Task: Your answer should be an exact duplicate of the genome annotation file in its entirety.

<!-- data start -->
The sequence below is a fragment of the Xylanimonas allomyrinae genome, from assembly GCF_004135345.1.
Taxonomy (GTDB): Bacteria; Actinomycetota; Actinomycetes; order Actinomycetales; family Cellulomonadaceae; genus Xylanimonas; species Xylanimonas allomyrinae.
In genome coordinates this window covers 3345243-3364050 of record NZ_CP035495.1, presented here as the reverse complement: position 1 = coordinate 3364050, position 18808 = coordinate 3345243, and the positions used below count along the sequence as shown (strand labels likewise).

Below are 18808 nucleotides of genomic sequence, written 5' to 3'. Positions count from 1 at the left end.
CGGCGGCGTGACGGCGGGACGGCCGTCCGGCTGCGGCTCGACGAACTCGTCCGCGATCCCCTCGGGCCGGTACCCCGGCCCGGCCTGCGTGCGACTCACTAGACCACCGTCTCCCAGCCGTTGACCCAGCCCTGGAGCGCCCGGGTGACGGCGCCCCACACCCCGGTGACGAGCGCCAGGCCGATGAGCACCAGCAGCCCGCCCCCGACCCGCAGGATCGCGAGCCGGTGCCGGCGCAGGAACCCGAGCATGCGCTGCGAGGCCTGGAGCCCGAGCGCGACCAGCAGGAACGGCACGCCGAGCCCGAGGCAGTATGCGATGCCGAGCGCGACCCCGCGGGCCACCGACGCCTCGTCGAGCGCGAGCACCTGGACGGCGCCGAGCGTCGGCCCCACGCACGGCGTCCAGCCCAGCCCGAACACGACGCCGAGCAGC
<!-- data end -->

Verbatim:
The sequence below is a fragment of the Xylanimonas allomyrinae genome, from assembly GCF_004135345.1.
Taxonomy (GTDB): Bacteria; Actinomycetota; Actinomycetes; order Actinomycetales; family Cellulomonadaceae; genus Xylanimonas; species Xylanimonas allomyrinae.
In genome coordinates this window covers 3345243-3364050 of record NZ_CP035495.1, presented here as the reverse complement: position 1 = coordinate 3364050, position 18808 = coordinate 3345243, and the positions used below count along the sequence as shown (strand labels likewise).

Below are 18808 nucleotides of genomic sequence, written 5' to 3'. Positions count from 1 at the left end.
CGGCGGCGTGACGGCGGGACGGCCGTCCGGCTGCGGCTCGACGAACTCGTCCGCGATCCCCTCGGGCCGGTACCCCGGCCCGGCCTGCGTGCGACTCACTAGACCACCGTCTCCCAGCCGTTGACCCAGCCCTGGAGCGCCCGGGTGACGGCGCCCCACACCCCGGTGACGAGCGCCAGGCCGATGAGCACCAGCAGCCCGCCCCCGACCCGCAGGATCGCGAGCCGGTGCCGGCGCAGGAACCCGAGCATGCGCTGCGAGGCCTGGAGCCCGAGCGCGACCAGCAGGAACGGCACGCCGAGCCCGAGGCAGTATGCGATGCCGAGCGCGACCCCGCGGGCCACCGACGCCTCGTCGAGCGCGAGCACCTGGACGGCGCCGAGCGTCGGCCCCACGCACGGCGTCCAGCCCAGCCCGAACACGACGCCGAGCAGC